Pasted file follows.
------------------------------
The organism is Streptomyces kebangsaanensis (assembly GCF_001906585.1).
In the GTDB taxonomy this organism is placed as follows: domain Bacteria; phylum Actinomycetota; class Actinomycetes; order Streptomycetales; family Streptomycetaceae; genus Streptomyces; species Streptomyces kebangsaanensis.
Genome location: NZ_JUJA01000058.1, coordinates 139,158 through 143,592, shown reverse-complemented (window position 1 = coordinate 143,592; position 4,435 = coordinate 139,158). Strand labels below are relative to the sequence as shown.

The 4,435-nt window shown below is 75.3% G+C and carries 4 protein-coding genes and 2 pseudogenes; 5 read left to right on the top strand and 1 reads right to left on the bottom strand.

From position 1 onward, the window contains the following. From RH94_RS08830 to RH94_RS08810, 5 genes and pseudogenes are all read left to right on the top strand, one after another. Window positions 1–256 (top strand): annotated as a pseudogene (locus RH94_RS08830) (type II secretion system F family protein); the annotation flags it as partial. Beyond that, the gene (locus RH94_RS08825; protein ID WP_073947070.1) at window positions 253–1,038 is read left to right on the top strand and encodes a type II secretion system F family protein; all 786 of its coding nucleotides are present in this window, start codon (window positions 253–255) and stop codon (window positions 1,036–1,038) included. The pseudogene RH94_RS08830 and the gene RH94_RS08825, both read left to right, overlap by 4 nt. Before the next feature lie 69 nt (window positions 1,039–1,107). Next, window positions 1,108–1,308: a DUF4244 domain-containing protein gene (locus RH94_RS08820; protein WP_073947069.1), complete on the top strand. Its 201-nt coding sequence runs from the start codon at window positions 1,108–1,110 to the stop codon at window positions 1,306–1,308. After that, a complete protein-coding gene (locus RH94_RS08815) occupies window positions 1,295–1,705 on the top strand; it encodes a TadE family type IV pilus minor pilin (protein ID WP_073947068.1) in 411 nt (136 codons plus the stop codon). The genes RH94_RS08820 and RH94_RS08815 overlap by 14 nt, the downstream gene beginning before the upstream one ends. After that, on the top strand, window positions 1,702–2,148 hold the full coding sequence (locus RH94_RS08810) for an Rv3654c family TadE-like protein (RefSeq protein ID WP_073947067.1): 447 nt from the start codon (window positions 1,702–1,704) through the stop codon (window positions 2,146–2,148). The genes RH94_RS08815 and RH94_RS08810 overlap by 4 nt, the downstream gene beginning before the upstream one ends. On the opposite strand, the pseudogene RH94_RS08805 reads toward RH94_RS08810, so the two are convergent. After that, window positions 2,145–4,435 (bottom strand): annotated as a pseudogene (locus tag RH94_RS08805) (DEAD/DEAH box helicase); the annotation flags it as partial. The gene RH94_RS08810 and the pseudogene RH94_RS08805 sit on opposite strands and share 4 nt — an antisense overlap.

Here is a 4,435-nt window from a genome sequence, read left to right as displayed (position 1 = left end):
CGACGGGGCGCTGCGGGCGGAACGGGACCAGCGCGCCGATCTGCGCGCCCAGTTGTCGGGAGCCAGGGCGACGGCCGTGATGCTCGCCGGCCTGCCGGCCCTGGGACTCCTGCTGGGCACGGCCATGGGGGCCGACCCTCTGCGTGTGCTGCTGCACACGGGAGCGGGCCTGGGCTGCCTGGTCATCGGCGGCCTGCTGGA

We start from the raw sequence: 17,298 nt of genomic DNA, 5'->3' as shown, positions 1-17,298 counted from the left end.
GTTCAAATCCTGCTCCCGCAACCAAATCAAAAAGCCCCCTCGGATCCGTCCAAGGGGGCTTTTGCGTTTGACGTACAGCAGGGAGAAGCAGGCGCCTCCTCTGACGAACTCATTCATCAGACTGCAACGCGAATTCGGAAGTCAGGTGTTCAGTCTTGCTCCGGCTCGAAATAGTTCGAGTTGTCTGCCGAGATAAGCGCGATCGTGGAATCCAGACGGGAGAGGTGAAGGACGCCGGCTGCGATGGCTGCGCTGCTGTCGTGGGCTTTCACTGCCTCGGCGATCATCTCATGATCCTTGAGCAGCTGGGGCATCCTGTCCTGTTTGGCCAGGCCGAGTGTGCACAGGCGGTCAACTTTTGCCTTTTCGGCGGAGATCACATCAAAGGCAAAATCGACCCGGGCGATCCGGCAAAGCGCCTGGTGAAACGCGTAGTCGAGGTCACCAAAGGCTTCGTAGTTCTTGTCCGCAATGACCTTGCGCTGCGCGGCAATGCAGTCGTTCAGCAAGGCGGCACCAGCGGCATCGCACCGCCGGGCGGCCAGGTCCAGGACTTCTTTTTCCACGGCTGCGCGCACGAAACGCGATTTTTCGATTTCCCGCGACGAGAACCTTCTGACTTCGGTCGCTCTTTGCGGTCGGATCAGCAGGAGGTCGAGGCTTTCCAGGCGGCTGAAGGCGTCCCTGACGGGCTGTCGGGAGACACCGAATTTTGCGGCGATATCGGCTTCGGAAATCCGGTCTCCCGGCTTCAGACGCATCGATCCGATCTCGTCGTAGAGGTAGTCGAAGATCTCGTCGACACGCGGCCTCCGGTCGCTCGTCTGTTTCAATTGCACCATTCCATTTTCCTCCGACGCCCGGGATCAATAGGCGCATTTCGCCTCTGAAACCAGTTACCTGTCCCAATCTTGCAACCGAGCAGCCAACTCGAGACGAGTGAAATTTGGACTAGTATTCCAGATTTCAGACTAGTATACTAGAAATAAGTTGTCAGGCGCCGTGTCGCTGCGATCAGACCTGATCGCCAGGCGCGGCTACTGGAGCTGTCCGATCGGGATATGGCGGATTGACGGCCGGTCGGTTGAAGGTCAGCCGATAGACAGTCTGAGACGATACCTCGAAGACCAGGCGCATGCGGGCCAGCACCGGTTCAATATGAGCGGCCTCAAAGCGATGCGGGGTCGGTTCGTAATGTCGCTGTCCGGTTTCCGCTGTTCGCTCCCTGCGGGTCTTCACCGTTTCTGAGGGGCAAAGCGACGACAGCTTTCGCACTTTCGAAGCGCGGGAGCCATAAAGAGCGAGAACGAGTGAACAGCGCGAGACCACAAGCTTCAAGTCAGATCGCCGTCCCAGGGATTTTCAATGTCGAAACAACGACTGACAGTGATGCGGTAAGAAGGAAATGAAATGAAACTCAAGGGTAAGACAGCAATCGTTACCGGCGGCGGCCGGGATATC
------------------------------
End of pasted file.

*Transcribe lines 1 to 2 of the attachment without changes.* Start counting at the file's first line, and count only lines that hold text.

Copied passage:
The organism is Streptomyces kebangsaanensis (assembly GCF_001906585.1).
In the GTDB taxonomy this organism is placed as follows: domain Bacteria; phylum Actinomycetota; class Actinomycetes; order Streptomycetales; family Streptomycetaceae; genus Streptomyces; species Streptomyces kebangsaanensis.